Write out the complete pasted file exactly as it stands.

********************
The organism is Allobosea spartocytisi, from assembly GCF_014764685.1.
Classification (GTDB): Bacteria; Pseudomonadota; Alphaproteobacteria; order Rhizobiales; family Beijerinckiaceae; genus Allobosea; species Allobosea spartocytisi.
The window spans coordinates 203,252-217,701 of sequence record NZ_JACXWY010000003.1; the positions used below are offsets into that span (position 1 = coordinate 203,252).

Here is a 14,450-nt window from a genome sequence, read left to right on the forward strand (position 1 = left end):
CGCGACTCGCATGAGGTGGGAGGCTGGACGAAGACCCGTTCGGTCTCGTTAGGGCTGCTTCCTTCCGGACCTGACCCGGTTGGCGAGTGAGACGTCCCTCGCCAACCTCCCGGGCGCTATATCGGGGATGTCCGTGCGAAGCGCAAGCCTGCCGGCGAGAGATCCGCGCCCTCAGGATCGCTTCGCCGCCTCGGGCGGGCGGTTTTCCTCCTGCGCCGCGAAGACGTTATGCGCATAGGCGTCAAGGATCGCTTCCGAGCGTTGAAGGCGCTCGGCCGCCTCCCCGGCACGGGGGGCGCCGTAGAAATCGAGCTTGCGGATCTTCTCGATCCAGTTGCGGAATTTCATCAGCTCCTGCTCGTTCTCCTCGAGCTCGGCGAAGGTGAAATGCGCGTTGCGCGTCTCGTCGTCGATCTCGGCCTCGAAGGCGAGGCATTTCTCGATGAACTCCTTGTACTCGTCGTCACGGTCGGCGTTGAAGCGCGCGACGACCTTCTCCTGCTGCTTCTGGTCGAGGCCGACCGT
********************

The organism is Allobosea spartocytisi, from assembly GCF_014764685.1.
Classification (GTDB): Bacteria; Pseudomonadota; Alphaproteobacteria; order Rhizobiales; family Beijerinckiaceae; genus Allobosea; species Allobosea spartocytisi.
The window spans coordinates 203,252-217,701 of sequence record NZ_JACXWY010000003.1; the positions used below are offsets into that span (position 1 = coordinate 203,252).

Here is a 14,450-nt window from a genome sequence, read left to right on the forward strand (position 1 = left end):
CGCGACTCGCATGAGGTGGGAGGCTGGACGAAGACCCGTTCGGTCTCGTTAGGGCTGCTTCCTTCCGGACCTGACCCGGTTGGCGAGTGAGACGTCCCTCGCCAACCTCCCGGGCGCTATATCGGGGATGTCCGTGCGAAGCGCAAGCCTGCCGGCGAGAGATCCGCGCCCTCAGGATCGCTTCGCCGCCTCGGGCGGGCGGTTTTCCTCCTGCGCCGCGAAGACGTTATGCGCATAGGCGTCAAGGATCGCTTCCGAGCGTTGAAGGCGCTCGGCCGCCTCCCCGGCACGGGGGGCGCCGTAGAAATCGAGCTTGCGGATCTTCTCGATCCAGTTGCGGAATTTCATCAGCTCCTGCTCGTTCTCCTCGAGCTCGGCGAAGGTGAAATGCGCGTTGCGCGTCTCGTCGTCGATCTCGGCCTCGAAGGCGAGGCATTTCTCGATGAACTCCTTGTACTCGTCGTCACGGTCGGCGTTGAAGCGCGCGACGACCTTCTCCTGCTGCTTCTGGTCGAGGCCGACCGT